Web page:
With tears of joy in his eyes, Govardhan Singh Rathore, a former officer of the 10 Para Commandoes, was seen fixing the stars of a commissioned officer on the shoulders of Virendra Rathore, his grandson. Virendra will join 2 Sikh Regiment. His father CS Rathore, Govardhan Rathore’s second son, is a colonel with Regimental Veterinary Centre. “My father late Samat Singh was with the Kota Infantry which makes Virendra the fourth generation soldier from a single family,” said Govardhan.

Seventy four-year-old Govind Ram, a former colonel, had come to watch his grandson Karan graduating with honours. As Karan marched past the salute base in the Major Parameswaran Parade Square to the tunes of the immortal song Auld Lang Syne, his father Col Sanjay Shhikara and uncle Col Vijay Choudhury were seen pelting him with flowers. “The military tradition continues in our family,” said both the colonels.

Major Raj Kumar Yadav of Rajashthan Rifles had come for ‘pipping’ his brother Anoop. Raj Kumar’s wife Neelam Bhalla is a lieutenant in Army Ordnance while Anoop’s fiancĂ©e Aaina has already become a lieutenant. “Ours is a complete Army family,” said a beaming Raj Kumar.

What stood out in the golden jubilee year of the OTA was the marked change in the attitude of Indian youth. Gone are the days when young graduates preferred a degree in soft ware engineering and a job in one of the IT giants. The year 2012 saw many electronics and communication graduates preferring a job in the Army. Vishal, a data analyst with one of the IT giants, quit the company after four years of service and joined the OTA. “I loved the training and lifestyle. Monday I am leaving for Hyderabad where I’ll join the Artillery Brigade,” said Vishal. His is not an isolated case.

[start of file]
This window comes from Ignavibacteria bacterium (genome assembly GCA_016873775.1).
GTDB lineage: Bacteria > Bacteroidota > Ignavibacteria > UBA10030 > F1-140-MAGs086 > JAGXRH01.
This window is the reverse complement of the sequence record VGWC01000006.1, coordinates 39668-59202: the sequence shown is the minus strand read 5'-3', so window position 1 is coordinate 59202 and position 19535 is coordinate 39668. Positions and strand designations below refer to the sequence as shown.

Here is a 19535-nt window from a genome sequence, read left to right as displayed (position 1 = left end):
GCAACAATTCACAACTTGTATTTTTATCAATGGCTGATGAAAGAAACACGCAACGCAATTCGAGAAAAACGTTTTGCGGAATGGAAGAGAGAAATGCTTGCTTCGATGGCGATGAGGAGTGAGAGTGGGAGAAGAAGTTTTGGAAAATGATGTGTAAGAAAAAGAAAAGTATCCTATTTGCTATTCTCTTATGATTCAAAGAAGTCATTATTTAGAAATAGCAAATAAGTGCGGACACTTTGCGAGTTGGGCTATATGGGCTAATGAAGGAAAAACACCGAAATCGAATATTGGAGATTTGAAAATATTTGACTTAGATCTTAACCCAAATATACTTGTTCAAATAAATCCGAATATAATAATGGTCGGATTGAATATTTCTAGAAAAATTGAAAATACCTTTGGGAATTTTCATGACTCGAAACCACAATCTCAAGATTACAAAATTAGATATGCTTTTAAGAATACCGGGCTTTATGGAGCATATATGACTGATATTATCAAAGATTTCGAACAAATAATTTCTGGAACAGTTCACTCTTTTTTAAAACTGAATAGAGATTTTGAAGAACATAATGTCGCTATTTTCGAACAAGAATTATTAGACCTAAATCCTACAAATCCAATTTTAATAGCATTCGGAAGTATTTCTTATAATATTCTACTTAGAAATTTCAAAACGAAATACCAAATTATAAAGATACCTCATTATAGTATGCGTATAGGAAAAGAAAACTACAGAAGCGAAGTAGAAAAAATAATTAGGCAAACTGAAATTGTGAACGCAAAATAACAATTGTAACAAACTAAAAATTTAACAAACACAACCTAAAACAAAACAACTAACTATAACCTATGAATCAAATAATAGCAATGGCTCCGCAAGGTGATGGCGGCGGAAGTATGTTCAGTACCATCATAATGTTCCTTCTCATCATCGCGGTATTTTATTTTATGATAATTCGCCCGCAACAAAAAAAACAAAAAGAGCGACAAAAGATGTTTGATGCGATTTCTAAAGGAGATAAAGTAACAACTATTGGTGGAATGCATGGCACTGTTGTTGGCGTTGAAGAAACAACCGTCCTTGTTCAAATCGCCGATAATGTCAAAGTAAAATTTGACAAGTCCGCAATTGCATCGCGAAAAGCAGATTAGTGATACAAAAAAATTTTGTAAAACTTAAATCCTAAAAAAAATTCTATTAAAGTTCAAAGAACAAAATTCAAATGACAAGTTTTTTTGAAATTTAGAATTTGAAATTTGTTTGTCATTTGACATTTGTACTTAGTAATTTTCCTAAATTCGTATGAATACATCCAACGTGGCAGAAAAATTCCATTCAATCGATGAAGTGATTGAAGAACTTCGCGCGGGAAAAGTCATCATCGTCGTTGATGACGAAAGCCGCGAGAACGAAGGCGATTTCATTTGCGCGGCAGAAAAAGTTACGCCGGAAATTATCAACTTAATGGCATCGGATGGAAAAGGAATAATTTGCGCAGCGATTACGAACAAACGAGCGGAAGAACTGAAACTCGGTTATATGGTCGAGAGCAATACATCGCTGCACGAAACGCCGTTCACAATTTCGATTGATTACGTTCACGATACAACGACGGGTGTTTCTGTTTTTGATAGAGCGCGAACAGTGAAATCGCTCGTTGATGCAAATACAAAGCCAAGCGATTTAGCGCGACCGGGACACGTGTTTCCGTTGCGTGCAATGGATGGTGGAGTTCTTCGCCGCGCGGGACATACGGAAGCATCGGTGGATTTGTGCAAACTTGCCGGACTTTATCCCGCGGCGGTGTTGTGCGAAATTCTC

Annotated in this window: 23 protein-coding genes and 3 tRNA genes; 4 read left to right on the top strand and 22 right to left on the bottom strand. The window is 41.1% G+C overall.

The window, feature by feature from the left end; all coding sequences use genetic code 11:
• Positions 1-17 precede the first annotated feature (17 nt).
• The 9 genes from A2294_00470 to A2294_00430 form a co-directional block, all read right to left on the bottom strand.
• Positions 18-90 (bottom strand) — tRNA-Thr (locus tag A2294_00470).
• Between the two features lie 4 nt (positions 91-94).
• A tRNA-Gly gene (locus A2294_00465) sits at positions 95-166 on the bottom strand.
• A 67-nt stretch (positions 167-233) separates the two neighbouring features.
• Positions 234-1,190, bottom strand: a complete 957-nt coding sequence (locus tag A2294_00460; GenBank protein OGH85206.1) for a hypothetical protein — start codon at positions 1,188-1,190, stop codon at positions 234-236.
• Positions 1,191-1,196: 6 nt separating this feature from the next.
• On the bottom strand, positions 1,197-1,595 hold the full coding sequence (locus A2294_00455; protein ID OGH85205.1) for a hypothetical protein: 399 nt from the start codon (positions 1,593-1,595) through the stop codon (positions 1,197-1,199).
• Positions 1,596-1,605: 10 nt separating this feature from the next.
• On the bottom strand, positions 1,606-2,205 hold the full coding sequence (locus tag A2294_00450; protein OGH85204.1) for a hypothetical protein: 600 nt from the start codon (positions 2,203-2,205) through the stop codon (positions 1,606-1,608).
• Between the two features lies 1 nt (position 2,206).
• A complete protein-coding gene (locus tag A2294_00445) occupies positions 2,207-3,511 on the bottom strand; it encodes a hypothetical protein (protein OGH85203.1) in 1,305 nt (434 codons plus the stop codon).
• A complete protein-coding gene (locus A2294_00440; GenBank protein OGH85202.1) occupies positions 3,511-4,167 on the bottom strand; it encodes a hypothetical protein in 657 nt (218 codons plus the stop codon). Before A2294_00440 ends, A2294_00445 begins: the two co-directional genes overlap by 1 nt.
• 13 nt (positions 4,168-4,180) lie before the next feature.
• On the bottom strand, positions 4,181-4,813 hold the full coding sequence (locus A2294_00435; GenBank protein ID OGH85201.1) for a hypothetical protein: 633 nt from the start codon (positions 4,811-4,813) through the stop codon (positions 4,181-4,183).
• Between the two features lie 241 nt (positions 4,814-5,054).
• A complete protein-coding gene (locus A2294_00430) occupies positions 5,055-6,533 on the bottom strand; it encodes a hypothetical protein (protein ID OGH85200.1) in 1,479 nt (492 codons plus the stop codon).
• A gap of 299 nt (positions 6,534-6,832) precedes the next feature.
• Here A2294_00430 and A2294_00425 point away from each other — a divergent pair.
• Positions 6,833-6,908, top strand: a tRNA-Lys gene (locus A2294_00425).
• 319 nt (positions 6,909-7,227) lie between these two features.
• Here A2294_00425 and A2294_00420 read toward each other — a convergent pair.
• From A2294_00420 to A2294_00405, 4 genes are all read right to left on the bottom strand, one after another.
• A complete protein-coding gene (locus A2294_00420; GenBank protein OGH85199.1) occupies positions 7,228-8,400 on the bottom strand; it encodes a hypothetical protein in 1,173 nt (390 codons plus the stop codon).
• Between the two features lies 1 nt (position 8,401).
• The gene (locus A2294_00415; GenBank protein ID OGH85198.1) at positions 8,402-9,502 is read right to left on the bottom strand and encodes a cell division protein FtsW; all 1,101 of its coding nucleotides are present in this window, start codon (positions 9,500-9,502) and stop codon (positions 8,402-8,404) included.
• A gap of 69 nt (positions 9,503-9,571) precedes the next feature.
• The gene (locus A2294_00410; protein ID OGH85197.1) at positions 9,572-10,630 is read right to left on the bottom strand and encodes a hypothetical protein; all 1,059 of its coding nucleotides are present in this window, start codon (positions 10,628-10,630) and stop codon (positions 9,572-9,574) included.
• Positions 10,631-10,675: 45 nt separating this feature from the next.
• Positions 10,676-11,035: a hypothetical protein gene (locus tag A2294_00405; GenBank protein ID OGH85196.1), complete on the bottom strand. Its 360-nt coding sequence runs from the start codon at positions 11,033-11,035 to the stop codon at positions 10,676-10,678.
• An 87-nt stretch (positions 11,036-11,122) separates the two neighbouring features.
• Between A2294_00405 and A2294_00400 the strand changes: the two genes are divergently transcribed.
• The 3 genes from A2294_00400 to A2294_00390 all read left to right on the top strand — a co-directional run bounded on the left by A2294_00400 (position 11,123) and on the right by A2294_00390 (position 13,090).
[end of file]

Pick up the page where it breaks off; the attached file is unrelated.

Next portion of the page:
Alisha from Patiala, a graduate in electronics and communication engineering, had made it known during her school days itself that army is her preferred destination. Harish, her younger brother who also holds an engineering degree will join OTA in next academic year.

The only jarring note in this year’s passing out parade was the absence of the oath taking ceremony led by religious scholars. A Hindu pundit, a Muslim Moulavi and a Christian vicar used to administer the cadets verses from Gita, Quran and Bible during every passing out parades. Officers and faculties of the OTA expressed their ignorance when asked why the solemn ceremony was avoided. None could give a credible answer. Regulars as well as the cadets themselves missed the solemn ceremony which used to be a cementing factor in the army life.
Ex Indian Army Chief talks about Bangladesh's liberation war and Indo-Bangla ties
Kolkata, Mar 16 (ANI): India has played a very important role in the freedom struggle of Bangladesh against Pakistan. Following a nine-month war against Pakistan, the country formerly known as East Pakistan, gained independence in December 1971. In an exclusive interview to ANI, General Shankar Roychowdhury, who is the former Indian Army Chief, former parliamentarian and a defence expert talked about his experiences during the war in Bangladesh and the strengthening of Indo-Bangla bilateral relations. Roychowdhury said that the liberation war against Pakistan had started much before it was officially declared.
272 officers commissioned into Indian Army
Chennai, Mar 16 (PTI) A total of 272 men and women were today commissioned into the Indian Army as short service officers in a glittering ceremony at the Officers Training Academy (OTA) here.

Chief of Army Staff General Bikram Singh reviewed the ceremonial passing out parade, which marks the completion of their training at the academy.

The parade saw 215 officers, including 57 women officers, besides one from Lesotho (Africa) complete their training.